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ksaimouli

  • 2 years ago

A swing ride at a carnival consists of chairs that are swung in a horizontal circle by 12.0 m cables that are attached to a vertical rotating pole, as the drawing shows. Suppose that the total mass of the chair and it occupant is 220 kg. i need just the free body diagram

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  1. ksaimouli
    • 2 years ago
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    |dw:1350335809666:dw|

  2. imron07
    • 2 years ago
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    |dw:1350336122902:dw|

  3. ksaimouli
    • 2 years ago
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    where is fn then

  4. imron07
    • 2 years ago
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    What is fn

  5. ksaimouli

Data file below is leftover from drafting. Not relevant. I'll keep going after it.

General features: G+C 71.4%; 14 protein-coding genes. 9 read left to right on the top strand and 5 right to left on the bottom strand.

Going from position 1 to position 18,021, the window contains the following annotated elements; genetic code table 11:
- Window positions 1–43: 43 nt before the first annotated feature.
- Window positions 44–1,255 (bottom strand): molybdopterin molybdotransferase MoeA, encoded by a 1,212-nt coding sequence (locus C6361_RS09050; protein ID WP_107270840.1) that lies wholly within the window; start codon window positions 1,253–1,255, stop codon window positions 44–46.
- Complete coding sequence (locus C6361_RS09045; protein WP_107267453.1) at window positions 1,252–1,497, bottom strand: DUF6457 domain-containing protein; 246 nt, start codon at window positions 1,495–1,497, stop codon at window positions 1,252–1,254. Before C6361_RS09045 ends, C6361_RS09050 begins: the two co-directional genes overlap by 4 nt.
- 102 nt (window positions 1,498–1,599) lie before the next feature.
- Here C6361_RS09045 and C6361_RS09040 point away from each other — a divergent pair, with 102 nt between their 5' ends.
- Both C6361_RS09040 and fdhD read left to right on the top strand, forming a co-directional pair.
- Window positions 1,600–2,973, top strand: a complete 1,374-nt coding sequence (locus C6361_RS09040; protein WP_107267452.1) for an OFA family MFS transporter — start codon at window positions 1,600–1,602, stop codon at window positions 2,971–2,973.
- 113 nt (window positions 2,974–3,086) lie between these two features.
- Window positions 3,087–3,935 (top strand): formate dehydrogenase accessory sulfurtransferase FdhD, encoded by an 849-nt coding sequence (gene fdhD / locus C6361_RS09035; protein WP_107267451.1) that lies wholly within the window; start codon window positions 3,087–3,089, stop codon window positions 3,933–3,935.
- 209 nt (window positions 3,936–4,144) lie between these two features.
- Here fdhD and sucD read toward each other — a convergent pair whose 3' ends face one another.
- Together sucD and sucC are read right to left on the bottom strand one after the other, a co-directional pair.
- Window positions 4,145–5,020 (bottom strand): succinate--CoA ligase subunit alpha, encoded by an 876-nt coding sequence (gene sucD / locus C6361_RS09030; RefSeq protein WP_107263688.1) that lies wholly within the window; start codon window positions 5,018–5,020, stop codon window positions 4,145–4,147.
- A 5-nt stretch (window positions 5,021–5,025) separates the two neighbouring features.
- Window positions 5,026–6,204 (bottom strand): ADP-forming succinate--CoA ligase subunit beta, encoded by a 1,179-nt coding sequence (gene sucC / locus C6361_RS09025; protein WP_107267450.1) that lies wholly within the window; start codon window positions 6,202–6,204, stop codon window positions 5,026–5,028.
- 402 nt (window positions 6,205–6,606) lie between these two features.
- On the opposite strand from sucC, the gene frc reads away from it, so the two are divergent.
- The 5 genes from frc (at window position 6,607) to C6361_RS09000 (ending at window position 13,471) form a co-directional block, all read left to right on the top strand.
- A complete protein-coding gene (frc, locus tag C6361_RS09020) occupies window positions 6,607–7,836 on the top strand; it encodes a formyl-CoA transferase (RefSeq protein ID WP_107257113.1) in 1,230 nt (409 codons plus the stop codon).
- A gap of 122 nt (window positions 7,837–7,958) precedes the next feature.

• 2 years ago
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    normal force

  6. ksaimouli
    • 2 years ago
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    and how did u get t cos 65 because that is y coordinate right so it would be t sin 65 ?

  7. ksaimouli
    • 2 years ago
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    @imron07

  8. ksaimouli
    • 2 years ago
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    can u plz help me with this

  9. imron07
    • 2 years ago
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    The chair doesn't touch any surface right? Then there's no normal force. To decide choosing cos or sin, you need to know what angle is given first.

  10. JakeV8
    • 2 years ago
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    I don't think you need a normal force for this one. (yeah, what @imron07 said!)

  11. ksaimouli
    • 2 years ago
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    what do u mean by what angle

  12. JakeV8
    • 2 years ago
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    For the cos and sin relations, don't think of the y-coordinate... just look at the diagram and remember that cos = adj/hyp and sin = opp/hyp . You should see it as @imron07 drew it...